Ground rules, first. This is not vandalism, or a carte blanche excuse to act like animals. I would not expect people who defecate in, on and around their house to therefore also break their own windows or fail to leave a bathmat out when they are showering. Smearing one’s own feces over the walls, its ceiling and certain shameful corners of a house is not about doing permanent and illegal structural damage to a nest egg; it is about disincentivising the home as a nest egg, making prospective investors look somewhere less horrible for pleasure and profit.
But how much, and how often? The precautionary principle tells us that in anticipation of the worst kind of housing crash, we need to begin exudating regularly, and soon, if only to start turning the inexorable boom around. Given human reticence to give up a modern convenience, it is worth taking a page out of the late Robert Muldoon’s model to cope with oil shocks, under which every private vehicle owner nominated one day on which they were to refrain from using their car.

In our case, a rental household may nominate or be allocated its “toiletless day”. All other laws will remain in force – to leave one’s waste in public will remain a finable offence, to relieve oneself at the local park will involve a brisk ride home with the police. Households are not expected to parade themselves with indignity on their toiletless day – whether they opt to take their moment in an ailing pot plant, a hopelessly encrusted chamberpot under the guest bed, or the fireplace, this is not a celebration. It is simply rowing against the tide, a stench and sight that will offset the property’s illusory daily gain.

It remains a matter that needs to be treated with some sensitivity – it is likely therefore that the Reserve Bank would from time to time hold press conferences to dictate how much or how little we daub houses in our ordure from month to month. Periods of clement stability may indicate that households need leave only a telltale guilty streak in the rugs; meanwhile, the OCR hikes that once marked an effort to depress the real housing price will be replaced by a somber instruction by Graeme Wheeler for occupants to completely ruin the spa that evening.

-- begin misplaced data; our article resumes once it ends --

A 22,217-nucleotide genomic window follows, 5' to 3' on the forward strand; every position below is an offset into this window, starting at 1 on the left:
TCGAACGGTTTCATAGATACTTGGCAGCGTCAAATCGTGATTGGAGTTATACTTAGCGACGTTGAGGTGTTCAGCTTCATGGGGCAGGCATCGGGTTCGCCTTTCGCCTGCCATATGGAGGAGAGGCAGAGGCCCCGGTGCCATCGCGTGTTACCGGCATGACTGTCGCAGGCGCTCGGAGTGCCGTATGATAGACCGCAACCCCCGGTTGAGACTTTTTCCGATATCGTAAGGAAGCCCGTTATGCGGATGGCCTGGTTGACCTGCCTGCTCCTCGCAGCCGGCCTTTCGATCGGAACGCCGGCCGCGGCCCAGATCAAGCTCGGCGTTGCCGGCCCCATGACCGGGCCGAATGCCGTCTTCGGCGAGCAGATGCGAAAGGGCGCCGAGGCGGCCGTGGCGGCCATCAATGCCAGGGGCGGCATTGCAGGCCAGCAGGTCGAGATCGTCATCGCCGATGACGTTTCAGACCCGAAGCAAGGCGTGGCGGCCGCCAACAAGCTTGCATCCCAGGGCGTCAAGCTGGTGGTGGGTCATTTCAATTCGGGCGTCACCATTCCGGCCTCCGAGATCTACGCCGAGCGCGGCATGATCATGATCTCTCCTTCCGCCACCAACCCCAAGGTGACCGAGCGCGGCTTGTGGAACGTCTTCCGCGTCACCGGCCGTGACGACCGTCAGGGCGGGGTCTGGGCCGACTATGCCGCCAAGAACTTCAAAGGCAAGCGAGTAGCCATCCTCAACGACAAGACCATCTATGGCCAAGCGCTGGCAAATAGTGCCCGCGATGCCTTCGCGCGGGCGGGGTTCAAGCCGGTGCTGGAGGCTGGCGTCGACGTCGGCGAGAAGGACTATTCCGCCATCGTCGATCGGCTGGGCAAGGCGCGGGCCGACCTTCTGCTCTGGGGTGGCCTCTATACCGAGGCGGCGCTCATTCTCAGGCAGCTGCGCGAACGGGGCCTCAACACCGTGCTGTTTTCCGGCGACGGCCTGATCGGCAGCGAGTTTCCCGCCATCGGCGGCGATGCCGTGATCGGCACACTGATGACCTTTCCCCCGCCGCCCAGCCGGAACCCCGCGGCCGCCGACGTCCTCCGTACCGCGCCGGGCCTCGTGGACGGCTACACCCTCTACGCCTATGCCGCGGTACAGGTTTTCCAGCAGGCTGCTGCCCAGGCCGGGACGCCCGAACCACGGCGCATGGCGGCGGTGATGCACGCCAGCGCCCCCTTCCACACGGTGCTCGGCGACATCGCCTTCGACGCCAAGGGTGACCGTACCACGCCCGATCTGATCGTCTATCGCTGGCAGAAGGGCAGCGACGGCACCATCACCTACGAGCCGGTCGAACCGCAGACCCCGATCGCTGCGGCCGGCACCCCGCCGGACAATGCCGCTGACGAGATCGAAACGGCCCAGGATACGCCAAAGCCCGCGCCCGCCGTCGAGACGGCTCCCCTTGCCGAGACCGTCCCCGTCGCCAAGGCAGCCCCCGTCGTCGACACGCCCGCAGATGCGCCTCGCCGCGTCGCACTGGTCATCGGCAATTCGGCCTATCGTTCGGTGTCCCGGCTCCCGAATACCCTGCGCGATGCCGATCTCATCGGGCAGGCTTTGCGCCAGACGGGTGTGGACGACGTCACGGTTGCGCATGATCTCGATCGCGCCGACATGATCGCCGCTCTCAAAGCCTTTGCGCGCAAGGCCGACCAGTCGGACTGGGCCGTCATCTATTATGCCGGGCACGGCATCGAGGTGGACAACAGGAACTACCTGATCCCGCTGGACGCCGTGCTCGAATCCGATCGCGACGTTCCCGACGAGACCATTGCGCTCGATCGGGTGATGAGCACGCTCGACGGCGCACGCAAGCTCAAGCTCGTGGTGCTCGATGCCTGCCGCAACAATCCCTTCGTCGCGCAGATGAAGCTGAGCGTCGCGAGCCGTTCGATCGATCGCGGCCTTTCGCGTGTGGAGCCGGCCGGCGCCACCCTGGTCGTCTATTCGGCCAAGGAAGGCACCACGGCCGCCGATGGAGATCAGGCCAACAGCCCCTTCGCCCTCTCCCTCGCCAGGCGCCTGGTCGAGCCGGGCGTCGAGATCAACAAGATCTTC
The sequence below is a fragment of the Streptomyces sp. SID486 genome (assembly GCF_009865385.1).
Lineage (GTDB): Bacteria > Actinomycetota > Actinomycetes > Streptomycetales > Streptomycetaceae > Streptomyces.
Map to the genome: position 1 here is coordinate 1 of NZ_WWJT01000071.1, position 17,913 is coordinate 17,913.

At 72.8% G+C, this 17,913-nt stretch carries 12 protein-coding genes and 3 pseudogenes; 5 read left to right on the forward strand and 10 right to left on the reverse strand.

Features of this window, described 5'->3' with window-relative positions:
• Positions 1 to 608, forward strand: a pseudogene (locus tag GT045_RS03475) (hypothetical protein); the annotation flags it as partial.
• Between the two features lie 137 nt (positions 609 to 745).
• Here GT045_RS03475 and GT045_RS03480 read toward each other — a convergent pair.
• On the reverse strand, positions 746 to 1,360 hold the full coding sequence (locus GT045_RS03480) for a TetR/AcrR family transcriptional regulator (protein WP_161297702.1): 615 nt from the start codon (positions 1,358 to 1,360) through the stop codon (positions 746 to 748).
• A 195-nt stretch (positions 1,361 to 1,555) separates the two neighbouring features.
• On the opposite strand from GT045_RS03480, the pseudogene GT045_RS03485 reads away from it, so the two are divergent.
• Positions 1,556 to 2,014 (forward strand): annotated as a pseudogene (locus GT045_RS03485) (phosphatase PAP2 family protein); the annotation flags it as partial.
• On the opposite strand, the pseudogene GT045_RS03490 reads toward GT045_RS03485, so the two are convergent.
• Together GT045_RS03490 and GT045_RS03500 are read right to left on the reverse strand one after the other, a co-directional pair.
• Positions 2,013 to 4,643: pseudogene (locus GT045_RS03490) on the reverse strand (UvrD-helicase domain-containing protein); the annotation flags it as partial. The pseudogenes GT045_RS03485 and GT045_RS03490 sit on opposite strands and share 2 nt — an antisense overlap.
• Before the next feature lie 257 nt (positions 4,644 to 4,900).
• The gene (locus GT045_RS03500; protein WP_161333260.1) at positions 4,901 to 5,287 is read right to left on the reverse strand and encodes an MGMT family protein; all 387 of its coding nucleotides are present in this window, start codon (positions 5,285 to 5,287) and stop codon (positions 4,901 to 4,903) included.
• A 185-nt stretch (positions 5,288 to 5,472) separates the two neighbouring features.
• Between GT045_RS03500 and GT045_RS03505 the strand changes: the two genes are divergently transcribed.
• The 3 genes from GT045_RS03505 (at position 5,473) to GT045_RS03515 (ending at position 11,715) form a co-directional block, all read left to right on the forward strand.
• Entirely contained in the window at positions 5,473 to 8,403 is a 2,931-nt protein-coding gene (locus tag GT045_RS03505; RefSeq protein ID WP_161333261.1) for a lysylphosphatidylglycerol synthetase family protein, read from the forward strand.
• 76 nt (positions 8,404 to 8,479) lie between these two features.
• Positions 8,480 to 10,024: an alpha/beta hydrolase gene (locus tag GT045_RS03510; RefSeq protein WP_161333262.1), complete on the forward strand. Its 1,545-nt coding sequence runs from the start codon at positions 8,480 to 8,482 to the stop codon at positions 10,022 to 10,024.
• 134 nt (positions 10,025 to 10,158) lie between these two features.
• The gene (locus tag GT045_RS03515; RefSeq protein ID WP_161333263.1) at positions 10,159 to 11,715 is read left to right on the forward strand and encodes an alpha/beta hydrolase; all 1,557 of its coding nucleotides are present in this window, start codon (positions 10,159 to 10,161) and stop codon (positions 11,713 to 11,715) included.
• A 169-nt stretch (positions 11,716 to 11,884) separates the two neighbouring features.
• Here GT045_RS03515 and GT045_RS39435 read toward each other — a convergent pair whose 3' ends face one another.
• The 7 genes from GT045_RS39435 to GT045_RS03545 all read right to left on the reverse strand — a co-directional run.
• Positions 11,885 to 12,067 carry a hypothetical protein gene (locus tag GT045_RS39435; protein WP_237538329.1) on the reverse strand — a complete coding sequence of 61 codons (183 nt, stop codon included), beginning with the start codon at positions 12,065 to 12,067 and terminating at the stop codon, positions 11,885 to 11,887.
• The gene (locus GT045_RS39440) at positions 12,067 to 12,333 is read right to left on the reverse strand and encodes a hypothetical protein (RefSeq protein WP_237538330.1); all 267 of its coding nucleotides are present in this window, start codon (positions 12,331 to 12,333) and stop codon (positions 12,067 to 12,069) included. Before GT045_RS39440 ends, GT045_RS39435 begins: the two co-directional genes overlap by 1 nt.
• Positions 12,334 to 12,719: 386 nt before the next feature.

The prudish cry will be that this is beyond the pale and that this is beyond what society condones. I doubt this very much. Let us take a look at a barometer of public opinion such as the New Zealand Herald, a large national newspaper and a reliable provider of advertising space to the Auckland real estate industry. We might expect them to take the razor to proposed plans to pull the bung out of the property market. In that light, a literature review of the past year in news is remarkable:

The New Zealand Herald’s Property Coverage, March 2012-March 2013

Discrete Editorial Pieces Critical of the Implementation of a Capital Gains Tax

Discrete Editorial Pieces Critical of Basically Shitting Everywhere

Lastly, a word on the Chinese home buyer. Our knowledge of him is scant, founded upon apocrypha such as “literally bought 120% of the Auckland residential properties on the market for February with fake money”, “not from around here” and “just not on”. Opposition models of housing market control have even suggested foreigners be banned from buying houses, a policy that appears to foster elements of xenophobia and also assumes a scenario wherin A: a ‘toiletless day’ scheme has not been introduced and B: if it had, individuals coming from overseas would be simply amping to buy a unreconstructed 1920s duplex full of turds.

We found your room.


It is not racist to make a generalisation if it is broadly accurate. Citizens of China, or Australia, or Shania Twain – none of these peoples have the same latent fondness for living in their own filth that New Zealanders can cultivate. It must not be dog-whistle politics that stops a foreign buy-up of our homes, because this means something darker and uglier has won. Instead, it must be an irreconcilable and deeply revolted culture shock.

The family home must of course be excluded. With landlords able to commend their own restraint and settle for a reasonably stable and valuable portfolio that they never, ever want to inspect or view, renters will stop having to chase an ever-receding horizon. Home prices will finally give young buyers time to catch up.

Much millennial angst has been expended on how the ‘boomers’ pulled the property ladder up behind themselves. To blithely restore that ladder would spell catastrophe – but to partly lower it down, sulfurous and slick with effluent, offers both a chance and a healthy compromise for the determined. A modest deposit will in time permeate the roomiest roost, but it shall turn certain financial folly into a modest profit. The housing bubble began with people being individually greedy; it will be survived when individuals choose to be collectively shameless and selfless. Disconnect the plumbing; the future is in your hands starting now. Please don’t forget to wash them.

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The Pantograph Punch publishes urgent and vital cultural commentary by the most exciting new voices in Aotearoa.

The Pantograph Punch publishes urgent and vital cultural commentary by the most exciting new voices in Aotearoa.